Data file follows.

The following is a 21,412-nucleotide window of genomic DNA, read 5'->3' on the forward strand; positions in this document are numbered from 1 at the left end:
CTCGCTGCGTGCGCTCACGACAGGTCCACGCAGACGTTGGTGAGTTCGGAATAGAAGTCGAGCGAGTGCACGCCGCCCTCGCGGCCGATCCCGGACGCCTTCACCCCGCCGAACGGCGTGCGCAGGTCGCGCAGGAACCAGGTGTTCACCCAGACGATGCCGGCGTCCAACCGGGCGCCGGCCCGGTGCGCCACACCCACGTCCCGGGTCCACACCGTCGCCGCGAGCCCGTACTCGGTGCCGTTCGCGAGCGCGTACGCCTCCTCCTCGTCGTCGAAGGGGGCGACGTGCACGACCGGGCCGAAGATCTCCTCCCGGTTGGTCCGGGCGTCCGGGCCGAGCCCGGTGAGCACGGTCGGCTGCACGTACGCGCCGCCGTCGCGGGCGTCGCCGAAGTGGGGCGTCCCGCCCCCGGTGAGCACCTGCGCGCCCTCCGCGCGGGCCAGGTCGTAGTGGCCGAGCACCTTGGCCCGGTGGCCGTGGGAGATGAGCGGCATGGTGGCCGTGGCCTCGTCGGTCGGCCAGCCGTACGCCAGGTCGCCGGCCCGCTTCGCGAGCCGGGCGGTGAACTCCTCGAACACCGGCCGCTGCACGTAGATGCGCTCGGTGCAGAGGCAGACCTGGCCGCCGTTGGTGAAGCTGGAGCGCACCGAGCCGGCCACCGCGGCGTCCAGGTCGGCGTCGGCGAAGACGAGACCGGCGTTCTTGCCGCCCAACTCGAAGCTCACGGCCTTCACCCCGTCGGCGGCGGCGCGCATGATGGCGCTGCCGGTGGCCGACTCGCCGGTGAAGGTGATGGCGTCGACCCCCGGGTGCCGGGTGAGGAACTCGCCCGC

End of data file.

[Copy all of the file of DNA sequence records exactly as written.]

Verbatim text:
The following is a 21,412-nucleotide window of genomic DNA, read 5'->3' on the forward strand; positions in this document are numbered from 1 at the left end:
CTCGCTGCGTGCGCTCACGACAGGTCCACGCAGACGTTGGTGAGTTCGGAATAGAAGTCGAGCGAGTGCACGCCGCCCTCGCGGCCGATCCCGGACGCCTTCACCCCGCCGAACGGCGTGCGCAGGTCGCGCAGGAACCAGGTGTTCACCCAGACGATGCCGGCGTCCAACCGGGCGCCGGCCCGGTGCGCCACACCCACGTCCCGGGTCCACACCGTCGCCGCGAGCCCGTACTCGGTGCCGTTCGCGAGCGCGTACGCCTCCTCCTCGTCGTCGAAGGGGGCGACGTGCACGACCGGGCCGAAGATCTCCTCCCGGTTGGTCCGGGCGTCCGGGCCGAGCCCGGTGAGCACGGTCGGCTGCACGTACGCGCCGCCGTCGCGGGCGTCGCCGAAGTGGGGCGTCCCGCCCCCGGTGAGCACCTGCGCGCCCTCCGCGCGGGCCAGGTCGTAGTGGCCGAGCACCTTGGCCCGGTGGCCGTGGGAGATGAGCGGCATGGTGGCCGTGGCCTCGTCGGTCGGCCAGCCGTACGCCAGGTCGCCGGCCCGCTTCGCGAGCCGGGCGGTGAACTCCTCGAACACCGGCCGCTGCACGTAGATGCGCTCGGTGCAGAGGCAGACCTGGCCGCCGTTGGTGAAGCTGGAGCGCACCGAGCCGGCCACCGCGGCGTCCAGGTCGGCGTCGGCGAAGACGAGACCGGCGTTCTTGCCGCCCAACTCGAAGCTCACGGCCTTCACCCCGTCGGCGGCGGCGCGCATGATGGCGCTGCCGGTGGCCGACTCGCCGGTGAAGGTGATGGCGTCGACCCCCGGGTGCCGGGTGAGGAACTCGCCCGC